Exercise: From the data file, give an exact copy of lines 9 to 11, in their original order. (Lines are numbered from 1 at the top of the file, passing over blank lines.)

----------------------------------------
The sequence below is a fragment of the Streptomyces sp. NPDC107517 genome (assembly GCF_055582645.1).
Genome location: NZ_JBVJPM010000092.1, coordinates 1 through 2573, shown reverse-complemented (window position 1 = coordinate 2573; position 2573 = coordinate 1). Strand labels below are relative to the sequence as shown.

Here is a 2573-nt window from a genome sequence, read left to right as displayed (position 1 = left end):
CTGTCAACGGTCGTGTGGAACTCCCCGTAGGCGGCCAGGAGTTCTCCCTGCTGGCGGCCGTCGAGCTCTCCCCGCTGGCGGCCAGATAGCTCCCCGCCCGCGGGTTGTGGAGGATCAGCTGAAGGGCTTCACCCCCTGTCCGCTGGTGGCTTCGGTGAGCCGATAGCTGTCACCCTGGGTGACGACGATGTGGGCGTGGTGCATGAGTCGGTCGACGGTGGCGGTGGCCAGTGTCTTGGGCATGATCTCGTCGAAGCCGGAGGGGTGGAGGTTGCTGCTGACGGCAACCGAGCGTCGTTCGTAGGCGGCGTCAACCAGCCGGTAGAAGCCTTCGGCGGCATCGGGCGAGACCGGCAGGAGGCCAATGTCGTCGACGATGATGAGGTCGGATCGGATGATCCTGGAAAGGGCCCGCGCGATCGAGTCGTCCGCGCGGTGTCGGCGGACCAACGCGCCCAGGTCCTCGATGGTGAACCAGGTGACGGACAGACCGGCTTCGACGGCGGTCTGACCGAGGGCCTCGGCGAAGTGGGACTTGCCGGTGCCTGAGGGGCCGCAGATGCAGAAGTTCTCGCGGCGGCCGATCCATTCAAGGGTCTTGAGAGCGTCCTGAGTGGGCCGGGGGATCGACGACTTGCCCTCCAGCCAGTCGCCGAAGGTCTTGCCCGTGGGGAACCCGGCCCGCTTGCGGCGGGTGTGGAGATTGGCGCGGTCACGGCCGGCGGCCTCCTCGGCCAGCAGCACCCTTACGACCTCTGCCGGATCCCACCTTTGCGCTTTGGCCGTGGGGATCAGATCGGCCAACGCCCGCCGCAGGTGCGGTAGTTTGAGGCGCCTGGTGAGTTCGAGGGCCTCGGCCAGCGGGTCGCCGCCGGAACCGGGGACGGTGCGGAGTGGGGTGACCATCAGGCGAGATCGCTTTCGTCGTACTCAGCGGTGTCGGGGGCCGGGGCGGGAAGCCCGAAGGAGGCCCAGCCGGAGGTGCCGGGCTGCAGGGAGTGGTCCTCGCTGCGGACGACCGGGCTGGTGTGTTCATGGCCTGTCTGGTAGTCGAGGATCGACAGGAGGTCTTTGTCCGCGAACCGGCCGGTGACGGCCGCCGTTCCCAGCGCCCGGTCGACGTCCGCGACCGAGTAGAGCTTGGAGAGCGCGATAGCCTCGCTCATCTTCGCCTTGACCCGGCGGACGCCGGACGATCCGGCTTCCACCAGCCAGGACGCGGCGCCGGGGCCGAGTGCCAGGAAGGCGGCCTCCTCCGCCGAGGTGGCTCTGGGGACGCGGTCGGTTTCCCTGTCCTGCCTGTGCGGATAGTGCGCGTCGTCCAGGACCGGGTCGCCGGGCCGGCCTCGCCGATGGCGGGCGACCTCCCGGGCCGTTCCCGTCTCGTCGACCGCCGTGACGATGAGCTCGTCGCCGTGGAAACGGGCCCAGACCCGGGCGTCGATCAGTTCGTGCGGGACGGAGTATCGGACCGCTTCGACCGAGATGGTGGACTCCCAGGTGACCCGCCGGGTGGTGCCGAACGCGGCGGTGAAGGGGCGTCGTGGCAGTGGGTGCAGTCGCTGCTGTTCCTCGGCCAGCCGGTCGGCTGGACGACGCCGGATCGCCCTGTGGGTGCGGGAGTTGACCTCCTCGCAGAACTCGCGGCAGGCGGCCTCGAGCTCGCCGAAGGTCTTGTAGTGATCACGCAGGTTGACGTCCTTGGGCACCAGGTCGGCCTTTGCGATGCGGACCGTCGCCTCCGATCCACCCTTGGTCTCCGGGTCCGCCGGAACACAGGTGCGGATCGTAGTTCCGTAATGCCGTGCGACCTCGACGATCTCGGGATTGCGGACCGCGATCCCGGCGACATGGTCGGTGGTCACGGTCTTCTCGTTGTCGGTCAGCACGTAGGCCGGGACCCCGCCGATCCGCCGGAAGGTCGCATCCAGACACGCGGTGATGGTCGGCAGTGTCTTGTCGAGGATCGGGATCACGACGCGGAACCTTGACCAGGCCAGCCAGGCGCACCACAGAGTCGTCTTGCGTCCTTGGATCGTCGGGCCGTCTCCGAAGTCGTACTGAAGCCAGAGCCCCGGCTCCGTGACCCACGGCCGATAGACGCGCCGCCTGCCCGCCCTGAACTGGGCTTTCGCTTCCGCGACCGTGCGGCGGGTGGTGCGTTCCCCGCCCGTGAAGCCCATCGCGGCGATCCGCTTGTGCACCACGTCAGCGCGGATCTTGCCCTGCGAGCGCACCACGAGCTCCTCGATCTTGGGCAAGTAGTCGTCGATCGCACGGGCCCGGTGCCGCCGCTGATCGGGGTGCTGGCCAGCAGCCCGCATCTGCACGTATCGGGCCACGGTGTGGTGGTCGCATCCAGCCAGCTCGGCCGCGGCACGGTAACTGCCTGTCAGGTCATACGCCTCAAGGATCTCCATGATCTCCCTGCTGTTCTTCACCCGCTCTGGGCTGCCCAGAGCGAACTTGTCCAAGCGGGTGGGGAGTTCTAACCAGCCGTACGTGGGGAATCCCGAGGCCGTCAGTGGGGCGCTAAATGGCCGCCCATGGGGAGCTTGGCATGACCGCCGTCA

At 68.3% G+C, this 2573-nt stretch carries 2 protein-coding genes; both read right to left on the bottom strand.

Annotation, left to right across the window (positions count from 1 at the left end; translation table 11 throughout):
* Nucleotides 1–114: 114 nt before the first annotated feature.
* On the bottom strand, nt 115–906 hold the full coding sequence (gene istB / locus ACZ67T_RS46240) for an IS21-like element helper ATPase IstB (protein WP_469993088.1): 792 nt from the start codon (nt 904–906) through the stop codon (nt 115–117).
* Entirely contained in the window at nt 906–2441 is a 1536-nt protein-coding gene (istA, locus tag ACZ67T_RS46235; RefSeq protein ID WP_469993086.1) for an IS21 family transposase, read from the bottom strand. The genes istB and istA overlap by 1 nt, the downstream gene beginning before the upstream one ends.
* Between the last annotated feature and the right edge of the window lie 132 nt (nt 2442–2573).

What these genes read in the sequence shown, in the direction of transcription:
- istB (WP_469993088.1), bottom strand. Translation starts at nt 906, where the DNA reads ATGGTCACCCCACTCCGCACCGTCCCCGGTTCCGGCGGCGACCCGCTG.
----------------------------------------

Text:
* Entirely contained in the window at nt 906–2441 is a 1536-nt protein-coding gene (istA, locus tag ACZ67T_RS46235; RefSeq protein ID WP_469993086.1) for an IS21 family transposase, read from the bottom strand. The genes istB and istA overlap by 1 nt, the downstream gene beginning before the upstream one ends.
* Between the last annotated feature and the right edge of the window lie 132 nt (nt 2442–2573).

What these genes read in the sequence shown, in the direction of transcription: